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For your first lesson:

1. Come in comfortable exercise clothing. We'll get you sized up for your uniform after the first class.
2. Arrive 15-20 minutes before the class to meet our instructors and settle your registration.
3. Let us know of any existing medical conditions or injuries.
4. Train with seniors as much as possible. The Aikido culture encourages seniors to guide beginners and take the opportunity to refine their basics.

New students need not wait for a new "term" or intake as Aikido lessons can be started at any time. Beginners are taught the required basics before integrating into the main class. 


Etiquette in Aikido involves bowing to instructors and fellow students as a form of mutual respect. Our instructors will guide beginners on when bowing is needed during training. Here are a few common instances to be aware of:

Starting class

At the start of each class, Instructor and students perform a bow to the portrait of O'Sensei, the founder of Aikido. Students should understand that this bow has no religious significance of any sort. It is a form of acknowledgement and respect given to Aikido's founder. The instructor then turns around and both instructor and students will bow to each other and say "Onegaishimasu" (simply translated to mean, "please teach / please guide").

During training

When training with your partner, always do a simple standing bow before beginning.  When the instructor calls the class back to demonstrate the next technique, bow again to your partner before returning back to your rows.

Ending class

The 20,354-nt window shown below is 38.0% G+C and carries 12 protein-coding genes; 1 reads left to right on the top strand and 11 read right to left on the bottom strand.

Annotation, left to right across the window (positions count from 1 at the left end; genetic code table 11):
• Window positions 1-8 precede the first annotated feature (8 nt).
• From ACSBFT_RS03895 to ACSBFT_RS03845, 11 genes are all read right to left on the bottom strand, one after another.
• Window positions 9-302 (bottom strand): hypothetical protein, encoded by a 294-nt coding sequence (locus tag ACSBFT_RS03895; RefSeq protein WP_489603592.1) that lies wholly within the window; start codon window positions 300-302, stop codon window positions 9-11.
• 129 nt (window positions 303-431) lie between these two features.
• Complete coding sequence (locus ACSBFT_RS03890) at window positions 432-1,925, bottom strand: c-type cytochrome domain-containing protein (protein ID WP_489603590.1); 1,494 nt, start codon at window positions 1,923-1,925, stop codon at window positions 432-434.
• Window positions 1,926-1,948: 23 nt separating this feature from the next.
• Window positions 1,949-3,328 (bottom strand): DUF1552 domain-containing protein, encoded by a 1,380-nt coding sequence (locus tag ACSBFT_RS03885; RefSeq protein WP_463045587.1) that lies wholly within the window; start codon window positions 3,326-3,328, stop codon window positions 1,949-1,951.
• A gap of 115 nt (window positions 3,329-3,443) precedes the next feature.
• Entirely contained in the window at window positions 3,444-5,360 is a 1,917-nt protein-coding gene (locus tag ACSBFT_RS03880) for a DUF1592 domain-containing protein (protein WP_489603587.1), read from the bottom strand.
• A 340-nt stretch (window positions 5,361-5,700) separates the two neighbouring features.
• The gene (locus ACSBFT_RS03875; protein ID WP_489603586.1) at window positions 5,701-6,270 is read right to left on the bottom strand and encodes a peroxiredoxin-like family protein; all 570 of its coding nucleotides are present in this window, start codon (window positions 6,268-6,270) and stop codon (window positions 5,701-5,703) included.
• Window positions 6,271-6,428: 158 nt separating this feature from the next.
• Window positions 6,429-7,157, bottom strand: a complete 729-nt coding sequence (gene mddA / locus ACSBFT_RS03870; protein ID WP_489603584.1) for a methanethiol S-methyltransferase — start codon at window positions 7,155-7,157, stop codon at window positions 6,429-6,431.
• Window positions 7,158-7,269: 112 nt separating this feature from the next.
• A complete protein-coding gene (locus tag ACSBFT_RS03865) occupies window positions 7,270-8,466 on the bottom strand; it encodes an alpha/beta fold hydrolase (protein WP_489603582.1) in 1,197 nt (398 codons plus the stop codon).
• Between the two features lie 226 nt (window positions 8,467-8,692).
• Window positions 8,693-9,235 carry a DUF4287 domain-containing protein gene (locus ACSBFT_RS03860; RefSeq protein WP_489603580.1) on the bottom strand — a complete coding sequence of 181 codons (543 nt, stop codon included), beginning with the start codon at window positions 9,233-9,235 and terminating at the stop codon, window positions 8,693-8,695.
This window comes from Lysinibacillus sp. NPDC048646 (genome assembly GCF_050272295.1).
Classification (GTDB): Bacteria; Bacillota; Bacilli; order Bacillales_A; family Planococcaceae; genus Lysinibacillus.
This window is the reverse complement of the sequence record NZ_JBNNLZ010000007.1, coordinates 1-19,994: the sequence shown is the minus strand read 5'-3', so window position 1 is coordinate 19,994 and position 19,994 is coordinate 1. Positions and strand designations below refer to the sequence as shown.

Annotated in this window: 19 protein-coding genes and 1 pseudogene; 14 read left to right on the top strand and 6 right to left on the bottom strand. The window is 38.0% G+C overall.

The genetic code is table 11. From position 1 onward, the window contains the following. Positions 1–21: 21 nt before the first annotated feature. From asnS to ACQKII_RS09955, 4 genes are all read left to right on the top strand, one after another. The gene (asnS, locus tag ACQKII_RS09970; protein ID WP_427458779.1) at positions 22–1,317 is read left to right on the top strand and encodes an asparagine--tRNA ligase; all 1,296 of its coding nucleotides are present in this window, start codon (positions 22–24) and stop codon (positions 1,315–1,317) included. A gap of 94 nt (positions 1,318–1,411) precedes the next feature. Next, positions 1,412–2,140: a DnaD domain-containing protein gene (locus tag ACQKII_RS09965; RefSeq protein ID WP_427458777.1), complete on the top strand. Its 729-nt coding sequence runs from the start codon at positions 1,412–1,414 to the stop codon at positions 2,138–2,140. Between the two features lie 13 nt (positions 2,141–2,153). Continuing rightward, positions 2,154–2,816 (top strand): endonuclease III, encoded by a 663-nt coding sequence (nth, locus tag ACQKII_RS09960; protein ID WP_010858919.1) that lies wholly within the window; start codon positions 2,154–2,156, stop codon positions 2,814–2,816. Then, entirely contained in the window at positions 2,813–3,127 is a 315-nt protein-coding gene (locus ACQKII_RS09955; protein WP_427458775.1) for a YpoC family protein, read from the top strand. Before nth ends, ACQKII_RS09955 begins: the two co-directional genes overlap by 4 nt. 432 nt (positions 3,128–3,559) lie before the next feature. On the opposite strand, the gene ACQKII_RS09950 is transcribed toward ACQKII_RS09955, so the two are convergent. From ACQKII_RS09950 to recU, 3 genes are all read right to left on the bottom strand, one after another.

At the end of each class, Instructor and students again perform a bow to the portrait of O'Sensei, the founder of Aikido. The instructor then turns around and both instructor and students will bow to each other and say "Arigatou Gozaimasu" (thank you). The students will then wait for the instructor to leave the mats before bowing to each other.


There are many methods to tying your belt. Watch this video for the method we recommend. This way of tying your belt keeps it neat and secure. The flattened knot also prevents discomfort to the abdomen during training.

Parents, children are encouraged to tie their own belts to cultivate discipline and independence. They will be required to be able to do so by themselves before their first grading, so do encourage them to watch the video and practice!


Rolling in Aikido is done over the shoulder to prevent injuries to the neck and head. Rolling comes naturally to some and is daunting to others.

No matter which category you fall under, rolling is all about building confidence from the ground up. Watch Instructor Shamus Chan in this video guide on how to master rolling.


Aikido Grips & Strikes

Aikido Locks

Other Common Japanese Terms Used in Aikido

Randori - Free style practice, often against multiple attackers. 
Bokken - Wooden sword.
Jo - Short wooden staff.
Tanto - Dagger.

Onegaishimasu - Can be translated to mean "Please teach or please guide". Commonly used at the start of classes.
Arigatou gozaimasu - Thank you.
Suwari waza - Techniques performed in a seated stance.
Tachi waza - Techinques performed in a standing stance.